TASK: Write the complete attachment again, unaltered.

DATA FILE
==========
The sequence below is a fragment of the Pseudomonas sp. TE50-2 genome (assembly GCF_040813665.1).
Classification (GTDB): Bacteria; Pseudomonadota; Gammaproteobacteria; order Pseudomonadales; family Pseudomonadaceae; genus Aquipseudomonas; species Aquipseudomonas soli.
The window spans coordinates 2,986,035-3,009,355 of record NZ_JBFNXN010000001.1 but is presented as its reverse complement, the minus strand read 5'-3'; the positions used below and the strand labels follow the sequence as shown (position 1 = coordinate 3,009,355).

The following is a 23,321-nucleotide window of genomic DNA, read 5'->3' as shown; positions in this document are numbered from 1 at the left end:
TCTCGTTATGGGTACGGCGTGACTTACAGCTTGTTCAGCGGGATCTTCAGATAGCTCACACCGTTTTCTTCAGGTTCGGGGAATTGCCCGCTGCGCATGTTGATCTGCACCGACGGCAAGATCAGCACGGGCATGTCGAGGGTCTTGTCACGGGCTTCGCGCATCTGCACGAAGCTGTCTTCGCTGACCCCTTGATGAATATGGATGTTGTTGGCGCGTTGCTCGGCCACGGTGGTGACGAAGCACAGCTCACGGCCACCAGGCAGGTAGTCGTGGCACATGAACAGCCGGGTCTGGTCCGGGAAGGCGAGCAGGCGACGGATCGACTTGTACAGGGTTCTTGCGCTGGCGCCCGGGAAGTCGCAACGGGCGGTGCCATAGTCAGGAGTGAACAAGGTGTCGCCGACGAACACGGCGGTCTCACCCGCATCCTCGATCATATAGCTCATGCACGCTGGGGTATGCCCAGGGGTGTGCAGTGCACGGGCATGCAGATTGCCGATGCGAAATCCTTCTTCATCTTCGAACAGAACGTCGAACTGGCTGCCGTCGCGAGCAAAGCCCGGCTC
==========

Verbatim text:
The sequence below is a fragment of the Pseudomonas sp. TE50-2 genome (assembly GCF_040813665.1).
Classification (GTDB): Bacteria; Pseudomonadota; Gammaproteobacteria; order Pseudomonadales; family Pseudomonadaceae; genus Aquipseudomonas; species Aquipseudomonas soli.
The window spans coordinates 2,986,035-3,009,355 of record NZ_JBFNXN010000001.1 but is presented as its reverse complement, the minus strand read 5'-3'; the positions used below and the strand labels follow the sequence as shown (position 1 = coordinate 3,009,355).

The following is a 23,321-nucleotide window of genomic DNA, read 5'->3' as shown; positions in this document are numbered from 1 at the left end:
TCTCGTTATGGGTACGGCGTGACTTACAGCTTGTTCAGCGGGATCTTCAGATAGCTCACACCGTTTTCTTCAGGTTCGGGGAATTGCCCGCTGCGCATGTTGATCTGCACCGACGGCAAGATCAGCACGGGCATGTCGAGGGTCTTGTCACGGGCTTCGCGCATCTGCACGAAGCTGTCTTCGCTGACCCCTTGATGAATATGGATGTTGTTGGCGCGTTGCTCGGCCACGGTGGTGACGAAGCACAGCTCACGGCCACCAGGCAGGTAGTCGTGGCACATGAACAGCCGGGTCTGGTCCGGGAAGGCGAGCAGGCGACGGATCGACTTGTACAGGGTTCTTGCGCTGGCGCCCGGGAAGTCGCAACGGGCGGTGCCATAGTCAGGAGTGAACAAGGTGTCGCCGACGAACACGGCGGTCTCACCCGCATCCTCGATCATATAGCTCATGCACGCTGGGGTATGCCCAGGGGTGTGCAGTGCACGGGCATGCAGATTGCCGATGCGAAATCCTTCTTCATCTTCGAACAGAACGTCGAACTGGCTGCCGTCGCGAGCAAAGCCCGGCTC